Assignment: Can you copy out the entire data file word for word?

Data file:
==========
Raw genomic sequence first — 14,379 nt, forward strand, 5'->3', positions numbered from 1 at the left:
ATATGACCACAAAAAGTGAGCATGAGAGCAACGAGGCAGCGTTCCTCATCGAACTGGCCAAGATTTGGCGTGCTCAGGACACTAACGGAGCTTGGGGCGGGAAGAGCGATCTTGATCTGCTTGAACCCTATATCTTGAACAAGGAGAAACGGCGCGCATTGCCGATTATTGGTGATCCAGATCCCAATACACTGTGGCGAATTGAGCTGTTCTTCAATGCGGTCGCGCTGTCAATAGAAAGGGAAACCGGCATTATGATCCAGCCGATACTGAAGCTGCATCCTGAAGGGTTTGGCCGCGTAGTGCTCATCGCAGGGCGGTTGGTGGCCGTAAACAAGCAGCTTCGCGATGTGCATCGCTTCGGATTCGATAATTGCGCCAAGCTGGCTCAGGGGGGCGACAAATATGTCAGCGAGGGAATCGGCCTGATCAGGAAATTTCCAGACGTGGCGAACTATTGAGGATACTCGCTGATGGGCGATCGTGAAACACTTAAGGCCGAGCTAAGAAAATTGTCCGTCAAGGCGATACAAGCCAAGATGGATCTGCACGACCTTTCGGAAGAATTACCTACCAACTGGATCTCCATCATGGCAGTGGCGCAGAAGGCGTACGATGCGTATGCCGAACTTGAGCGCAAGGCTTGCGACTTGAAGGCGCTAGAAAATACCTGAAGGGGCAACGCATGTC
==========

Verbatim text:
Raw genomic sequence first — 14,379 nt, forward strand, 5'->3', positions numbered from 1 at the left:
ATATGACCACAAAAAGTGAGCATGAGAGCAACGAGGCAGCGTTCCTCATCGAACTGGCCAAGATTTGGCGTGCTCAGGACACTAACGGAGCTTGGGGCGGGAAGAGCGATCTTGATCTGCTTGAACCCTATATCTTGAACAAGGAGAAACGGCGCGCATTGCCGATTATTGGTGATCCAGATCCCAATACACTGTGGCGAATTGAGCTGTTCTTCAATGCGGTCGCGCTGTCAATAGAAAGGGAAACCGGCATTATGATCCAGCCGATACTGAAGCTGCATCCTGAAGGGTTTGGCCGCGTAGTGCTCATCGCAGGGCGGTTGGTGGCCGTAAACAAGCAGCTTCGCGATGTGCATCGCTTCGGATTCGATAATTGCGCCAAGCTGGCTCAGGGGGGCGACAAATATGTCAGCGAGGGAATCGGCCTGATCAGGAAATTTCCAGACGTGGCGAACTATTGAGGATACTCGCTGATGGGCGATCGTGAAACACTTAAGGCCGAGCTAAGAAAATTGTCCGTCAAGGCGATACAAGCCAAGATGGATCTGCACGACCTTTCGGAAGAATTACCTACCAACTGGATCTCCATCATGGCAGTGGCGCAGAAGGCGTACGATGCGTATGCCGAACTTGAGCGCAAGGCTTGCGACTTGAAGGCGCTAGAAAATACCTGAAGGGGCAACGCATGTC